View all life as sacred and good will triumph over evil

On Jan. 24, tens of thousands of people headed to Washington on behalf of the unborn. Although the March for Life, now in its 47th year, rarely garners the kind of media attention it deserves, this year, it might have been ignored altogether were it not for the appearance of President Trump.

It’s fair to say that what constitutes news is certainly not the Good News of the Gospel. At times our world seems a bit like the world of Alice in Wonderland where everything has been turned upside down.

Case in point: The coronavirus that has come from China has turned airports into screening stations. Travelers don face masks, health professionals scan for symptoms of the virus and disinfectants are sprayed hither and yon amid travel bans and lockdowns.

Updates about the virus have become a priority for most media outlets, alerting people to symptoms along with warnings about which countries pose the greatest danger. I’m not suggesting that we take the virus and its deadly consequences lightly, but when compared with the 56 million babies who have died as a result of abortion, the moral equivalency regarding media attention is unreconcilable.

In legalizing abortion, the act of killing an infant has been reduced to a civil rights issue that is concerned only with the mother. It was as if the infant didn’t exist even before it was aborted.

In our topsy-turvy world, the courts have championed the rights of adults who have the means to find alternatives to abortion over the rights of infants, whose lives are at the mercy of adults. How could it be that pregnancy has been reduced to a medical condition that justifies elimination rather than assistance?

When infants in the womb remain invisible, abortion is faceless. No wonder abortion activists strongly object to laws that mandate sonograms prior to a woman consenting to an abortion. The visualization of a human being with a beating heart and 10 tiny fingers and toes can tug at the heart strings of a mother, thereby dispelling the notion that the fetus in her womb is just an anomaly.

The growing push for killing babies that survive an abortion is unconscionable, and yet here in Virginia and elsewhere, the only objection seems to be leveled at those who protest infanticide.

For people of faith, the words of Scripture — “Before I formed you in the womb I knew you, and before you were born I consecrated you” ( Jer 1:5) — remind us that the life of every human person is precious in God’s sight.

Perhaps no one proclaimed the miracle of new life more eloquently than the mother who is quoted in the Book of Maccabees. As the youngest of her seven sons was about to be killed for refusing to deny the God of Israel, this brave mother, filled with the Spirit of the Lord, proclaimed:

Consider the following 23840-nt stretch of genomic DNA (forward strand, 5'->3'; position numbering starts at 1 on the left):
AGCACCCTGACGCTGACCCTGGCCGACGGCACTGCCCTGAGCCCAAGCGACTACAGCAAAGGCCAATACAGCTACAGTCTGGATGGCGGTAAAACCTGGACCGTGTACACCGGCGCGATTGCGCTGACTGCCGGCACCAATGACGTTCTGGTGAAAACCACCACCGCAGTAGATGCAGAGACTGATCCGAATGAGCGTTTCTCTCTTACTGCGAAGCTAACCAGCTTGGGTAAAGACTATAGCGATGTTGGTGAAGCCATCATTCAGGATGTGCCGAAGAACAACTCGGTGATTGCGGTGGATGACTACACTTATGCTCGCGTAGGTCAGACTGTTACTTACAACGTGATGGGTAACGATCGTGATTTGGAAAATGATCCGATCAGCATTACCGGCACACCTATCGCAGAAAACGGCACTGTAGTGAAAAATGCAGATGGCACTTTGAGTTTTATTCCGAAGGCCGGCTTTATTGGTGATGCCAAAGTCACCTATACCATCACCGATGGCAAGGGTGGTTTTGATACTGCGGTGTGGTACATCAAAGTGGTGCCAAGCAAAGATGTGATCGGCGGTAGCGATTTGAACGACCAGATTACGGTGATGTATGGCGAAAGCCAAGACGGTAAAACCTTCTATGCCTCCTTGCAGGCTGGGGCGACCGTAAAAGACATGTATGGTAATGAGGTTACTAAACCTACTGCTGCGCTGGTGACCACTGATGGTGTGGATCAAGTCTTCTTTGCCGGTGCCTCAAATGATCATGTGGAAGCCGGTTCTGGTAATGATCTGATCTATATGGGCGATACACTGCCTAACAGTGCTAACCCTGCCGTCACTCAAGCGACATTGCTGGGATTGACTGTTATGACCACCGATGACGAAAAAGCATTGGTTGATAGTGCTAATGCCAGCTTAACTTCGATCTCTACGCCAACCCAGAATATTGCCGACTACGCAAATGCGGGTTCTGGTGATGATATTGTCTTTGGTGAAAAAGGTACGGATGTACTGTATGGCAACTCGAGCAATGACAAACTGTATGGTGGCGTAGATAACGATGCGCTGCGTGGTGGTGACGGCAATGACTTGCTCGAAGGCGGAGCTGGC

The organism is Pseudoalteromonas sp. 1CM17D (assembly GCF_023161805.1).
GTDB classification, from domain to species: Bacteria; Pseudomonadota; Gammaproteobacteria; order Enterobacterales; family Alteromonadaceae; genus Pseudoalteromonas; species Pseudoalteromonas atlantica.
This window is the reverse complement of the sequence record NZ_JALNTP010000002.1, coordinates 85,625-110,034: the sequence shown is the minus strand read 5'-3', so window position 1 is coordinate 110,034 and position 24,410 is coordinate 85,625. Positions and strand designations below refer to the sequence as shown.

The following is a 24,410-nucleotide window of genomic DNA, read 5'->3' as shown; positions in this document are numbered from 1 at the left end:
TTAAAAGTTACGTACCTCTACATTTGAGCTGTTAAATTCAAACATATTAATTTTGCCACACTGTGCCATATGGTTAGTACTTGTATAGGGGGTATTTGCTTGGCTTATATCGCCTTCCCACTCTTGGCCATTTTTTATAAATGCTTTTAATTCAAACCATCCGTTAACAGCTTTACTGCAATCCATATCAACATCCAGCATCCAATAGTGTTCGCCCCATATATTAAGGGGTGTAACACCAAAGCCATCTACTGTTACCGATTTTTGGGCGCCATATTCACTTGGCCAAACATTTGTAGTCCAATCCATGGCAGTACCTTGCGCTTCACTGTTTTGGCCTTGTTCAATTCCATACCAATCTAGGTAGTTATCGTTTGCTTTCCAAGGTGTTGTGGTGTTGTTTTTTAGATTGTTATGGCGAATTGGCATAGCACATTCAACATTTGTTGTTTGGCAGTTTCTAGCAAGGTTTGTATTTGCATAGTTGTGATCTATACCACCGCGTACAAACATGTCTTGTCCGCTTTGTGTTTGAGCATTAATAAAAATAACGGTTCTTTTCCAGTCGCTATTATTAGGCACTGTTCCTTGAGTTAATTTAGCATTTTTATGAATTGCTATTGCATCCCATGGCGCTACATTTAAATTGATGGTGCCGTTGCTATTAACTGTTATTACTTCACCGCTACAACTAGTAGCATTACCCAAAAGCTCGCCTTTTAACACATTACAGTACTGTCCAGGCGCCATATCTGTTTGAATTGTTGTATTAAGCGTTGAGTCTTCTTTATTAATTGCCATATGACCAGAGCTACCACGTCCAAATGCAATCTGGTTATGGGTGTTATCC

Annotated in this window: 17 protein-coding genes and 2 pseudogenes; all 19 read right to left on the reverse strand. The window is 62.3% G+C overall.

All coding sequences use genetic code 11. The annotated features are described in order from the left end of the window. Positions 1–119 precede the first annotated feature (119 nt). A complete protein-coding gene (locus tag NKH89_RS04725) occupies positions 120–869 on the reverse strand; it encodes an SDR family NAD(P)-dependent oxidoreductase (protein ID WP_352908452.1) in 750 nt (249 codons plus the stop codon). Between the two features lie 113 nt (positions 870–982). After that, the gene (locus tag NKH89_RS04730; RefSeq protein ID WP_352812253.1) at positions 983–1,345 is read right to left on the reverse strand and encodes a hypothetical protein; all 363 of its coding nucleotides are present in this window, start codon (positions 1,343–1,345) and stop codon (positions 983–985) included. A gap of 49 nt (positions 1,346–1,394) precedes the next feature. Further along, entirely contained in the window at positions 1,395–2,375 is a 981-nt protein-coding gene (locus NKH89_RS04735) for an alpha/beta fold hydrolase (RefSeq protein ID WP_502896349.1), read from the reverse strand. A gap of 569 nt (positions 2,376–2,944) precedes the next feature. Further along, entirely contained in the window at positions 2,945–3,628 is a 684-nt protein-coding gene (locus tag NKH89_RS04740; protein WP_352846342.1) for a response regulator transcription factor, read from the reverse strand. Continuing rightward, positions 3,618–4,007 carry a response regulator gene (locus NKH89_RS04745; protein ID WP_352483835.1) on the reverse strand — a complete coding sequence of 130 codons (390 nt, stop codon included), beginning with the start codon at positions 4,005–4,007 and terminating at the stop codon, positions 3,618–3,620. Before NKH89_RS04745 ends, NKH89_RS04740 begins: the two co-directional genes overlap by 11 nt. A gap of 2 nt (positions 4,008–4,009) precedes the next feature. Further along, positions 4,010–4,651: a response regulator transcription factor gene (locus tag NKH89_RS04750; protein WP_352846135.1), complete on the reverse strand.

I do not know how you came into existence in my womb; it was not I who gave you the breath of life, nor was it I who set in order the elements of which each of you is composed. Therefore, since it is the Creator of the universe who shapes each man’s beginning, as He brings out the origin of everything, he in his mercy will give you back both breath and life, because you now disregard yourselves for the sake of the law … so that in the time of mercy I may receive you again with them (2 Mc 7:22 – 23).

In our upside-down, topsy-turvy world, the abortion issue comes down to a matter of priorities. When we place God at the center of all we do, no difficulty or problem is too great. That doesn’t mean that life will be easy, but when we place our trust in God, his grace is there for us. Having accompanied several young women through an unplanned pregnancy, I’ve witnessed tears of sorrow turn to tears of joy when the child is born.

The mandate to respect life is not optional. As people of faith, we have a responsibility to reach out to pregnant women who either lack the resources or emotional support to carry their baby to full term. No one is exempt. We all bear responsibility for the sins of the world.

The philosopher Edmund Burke said: “The only thing necessary for the triumph of evil is for good men to do nothing.” We can all do something. We begin by joining hearts, hands and prayer to support mothers in need. By adding our voice to the voice of the Virginia Catholic Conference, a solitary voice becomes many. Good will triumph over evil when all of life — from womb to tomb — is regarded as sacred.

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